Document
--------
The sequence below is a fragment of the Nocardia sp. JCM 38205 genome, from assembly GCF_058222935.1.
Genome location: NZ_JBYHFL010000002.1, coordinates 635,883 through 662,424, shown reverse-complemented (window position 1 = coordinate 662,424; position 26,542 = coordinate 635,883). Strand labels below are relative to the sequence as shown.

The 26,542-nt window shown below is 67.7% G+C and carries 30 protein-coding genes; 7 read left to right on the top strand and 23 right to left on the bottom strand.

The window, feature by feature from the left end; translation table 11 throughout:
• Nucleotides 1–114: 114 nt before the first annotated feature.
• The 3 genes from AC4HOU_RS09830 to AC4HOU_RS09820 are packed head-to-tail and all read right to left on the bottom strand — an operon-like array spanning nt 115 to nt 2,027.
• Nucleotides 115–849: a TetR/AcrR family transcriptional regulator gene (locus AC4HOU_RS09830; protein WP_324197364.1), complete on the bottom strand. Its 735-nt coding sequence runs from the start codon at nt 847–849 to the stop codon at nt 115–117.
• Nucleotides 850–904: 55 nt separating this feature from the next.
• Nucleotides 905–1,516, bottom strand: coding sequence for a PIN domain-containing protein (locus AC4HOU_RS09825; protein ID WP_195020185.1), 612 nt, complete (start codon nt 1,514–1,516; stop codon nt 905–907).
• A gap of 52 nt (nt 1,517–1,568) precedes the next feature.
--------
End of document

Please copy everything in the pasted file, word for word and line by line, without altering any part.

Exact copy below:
The sequence below is a fragment of the Nocardia sp. JCM 38205 genome, from assembly GCF_058222935.1.
Genome location: NZ_JBYHFL010000002.1, coordinates 635,883 through 662,424, shown reverse-complemented (window position 1 = coordinate 662,424; position 26,542 = coordinate 635,883). Strand labels below are relative to the sequence as shown.

The 26,542-nt window shown below is 67.7% G+C and carries 30 protein-coding genes; 7 read left to right on the top strand and 23 right to left on the bottom strand.

The window, feature by feature from the left end; translation table 11 throughout:
• Nucleotides 1–114: 114 nt before the first annotated feature.
• The 3 genes from AC4HOU_RS09830 to AC4HOU_RS09820 are packed head-to-tail and all read right to left on the bottom strand — an operon-like array spanning nt 115 to nt 2,027.
• Nucleotides 115–849: a TetR/AcrR family transcriptional regulator gene (locus AC4HOU_RS09830; protein WP_324197364.1), complete on the bottom strand. Its 735-nt coding sequence runs from the start codon at nt 847–849 to the stop codon at nt 115–117.
• Nucleotides 850–904: 55 nt separating this feature from the next.
• Nucleotides 905–1,516, bottom strand: coding sequence for a PIN domain-containing protein (locus AC4HOU_RS09825; protein ID WP_195020185.1), 612 nt, complete (start codon nt 1,514–1,516; stop codon nt 905–907).
• A gap of 52 nt (nt 1,517–1,568) precedes the next feature.